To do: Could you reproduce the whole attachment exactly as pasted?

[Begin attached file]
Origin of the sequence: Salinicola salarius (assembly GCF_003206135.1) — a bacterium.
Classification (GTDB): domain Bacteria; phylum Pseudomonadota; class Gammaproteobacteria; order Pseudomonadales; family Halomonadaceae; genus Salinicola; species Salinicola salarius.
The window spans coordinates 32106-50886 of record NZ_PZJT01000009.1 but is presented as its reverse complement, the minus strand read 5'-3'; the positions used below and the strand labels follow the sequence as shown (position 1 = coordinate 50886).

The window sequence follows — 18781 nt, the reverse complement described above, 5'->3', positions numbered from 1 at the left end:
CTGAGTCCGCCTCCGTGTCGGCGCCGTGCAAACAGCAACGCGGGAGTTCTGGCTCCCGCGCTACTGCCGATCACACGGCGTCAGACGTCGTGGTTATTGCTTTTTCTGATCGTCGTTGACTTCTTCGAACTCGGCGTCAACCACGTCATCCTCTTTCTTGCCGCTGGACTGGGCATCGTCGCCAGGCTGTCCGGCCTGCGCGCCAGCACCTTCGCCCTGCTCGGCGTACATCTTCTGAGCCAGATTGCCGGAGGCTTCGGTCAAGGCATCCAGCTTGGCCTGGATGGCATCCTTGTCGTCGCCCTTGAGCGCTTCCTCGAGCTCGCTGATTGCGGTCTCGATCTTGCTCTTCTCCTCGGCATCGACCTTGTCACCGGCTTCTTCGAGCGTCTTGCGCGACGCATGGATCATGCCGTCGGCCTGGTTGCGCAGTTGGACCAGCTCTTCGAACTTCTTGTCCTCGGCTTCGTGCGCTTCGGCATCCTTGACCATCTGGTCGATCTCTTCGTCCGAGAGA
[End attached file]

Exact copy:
Origin of the sequence: Salinicola salarius (assembly GCF_003206135.1) — a bacterium.
Classification (GTDB): domain Bacteria; phylum Pseudomonadota; class Gammaproteobacteria; order Pseudomonadales; family Halomonadaceae; genus Salinicola; species Salinicola salarius.
The window spans coordinates 32106-50886 of record NZ_PZJT01000009.1 but is presented as its reverse complement, the minus strand read 5'-3'; the positions used below and the strand labels follow the sequence as shown (position 1 = coordinate 50886).

The window sequence follows — 18781 nt, the reverse complement described above, 5'->3', positions numbered from 1 at the left end:
CTGAGTCCGCCTCCGTGTCGGCGCCGTGCAAACAGCAACGCGGGAGTTCTGGCTCCCGCGCTACTGCCGATCACACGGCGTCAGACGTCGTGGTTATTGCTTTTTCTGATCGTCGTTGACTTCTTCGAACTCGGCGTCAACCACGTCATCCTCTTTCTTGCCGCTGGACTGGGCATCGTCGCCAGGCTGTCCGGCCTGCGCGCCAGCACCTTCGCCCTGCTCGGCGTACATCTTCTGAGCCAGATTGCCGGAGGCTTCGGTCAAGGCATCCAGCTTGGCCTGGATGGCATCCTTGTCGTCGCCCTTGAGCGCTTCCTCGAGCTCGCTGATTGCGGTCTCGATCTTGCTCTTCTCCTCGGCATCGACCTTGTCACCGGCTTCTTCGAGCGTCTTGCGCGACGCATGGATCATGCCGTCGGCCTGGTTGCGCAGTTGGACCAGCTCTTCGAACTTCTTGTCCTCGGCTTCGTGCGCTTCGGCATCCTTGACCATCTGGTCGATCTCTTCGTCCGAGAGA